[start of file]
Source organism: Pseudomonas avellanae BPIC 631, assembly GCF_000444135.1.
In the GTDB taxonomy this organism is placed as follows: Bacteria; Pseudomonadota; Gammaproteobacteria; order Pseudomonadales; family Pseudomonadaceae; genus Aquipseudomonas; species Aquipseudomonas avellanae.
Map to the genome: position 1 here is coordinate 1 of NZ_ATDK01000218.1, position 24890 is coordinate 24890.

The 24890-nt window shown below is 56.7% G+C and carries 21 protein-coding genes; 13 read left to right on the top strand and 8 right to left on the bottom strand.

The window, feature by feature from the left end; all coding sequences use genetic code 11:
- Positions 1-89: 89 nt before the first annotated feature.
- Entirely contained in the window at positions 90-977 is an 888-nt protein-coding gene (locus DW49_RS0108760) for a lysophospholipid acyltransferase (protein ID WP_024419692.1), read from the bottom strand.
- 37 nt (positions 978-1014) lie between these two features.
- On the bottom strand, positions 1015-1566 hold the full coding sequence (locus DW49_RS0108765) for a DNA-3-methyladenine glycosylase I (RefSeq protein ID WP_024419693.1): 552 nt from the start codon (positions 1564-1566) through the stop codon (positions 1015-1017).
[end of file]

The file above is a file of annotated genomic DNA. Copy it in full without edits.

Source organism: Pseudomonas avellanae BPIC 631, assembly GCF_000444135.1.
In the GTDB taxonomy this organism is placed as follows: Bacteria; Pseudomonadota; Gammaproteobacteria; order Pseudomonadales; family Pseudomonadaceae; genus Aquipseudomonas; species Aquipseudomonas avellanae.
Map to the genome: position 1 here is coordinate 1 of NZ_ATDK01000218.1, position 24890 is coordinate 24890.

The 24890-nt window shown below is 56.7% G+C and carries 21 protein-coding genes; 13 read left to right on the top strand and 8 right to left on the bottom strand.

The window, feature by feature from the left end; all coding sequences use genetic code 11:
- Positions 1-89: 89 nt before the first annotated feature.
- Entirely contained in the window at positions 90-977 is an 888-nt protein-coding gene (locus DW49_RS0108760) for a lysophospholipid acyltransferase (protein ID WP_024419692.1), read from the bottom strand.
- 37 nt (positions 978-1014) lie between these two features.
- On the bottom strand, positions 1015-1566 hold the full coding sequence (locus DW49_RS0108765) for a DNA-3-methyladenine glycosylase I (RefSeq protein ID WP_024419693.1): 552 nt from the start codon (positions 1564-1566) through the stop codon (positions 1015-1017).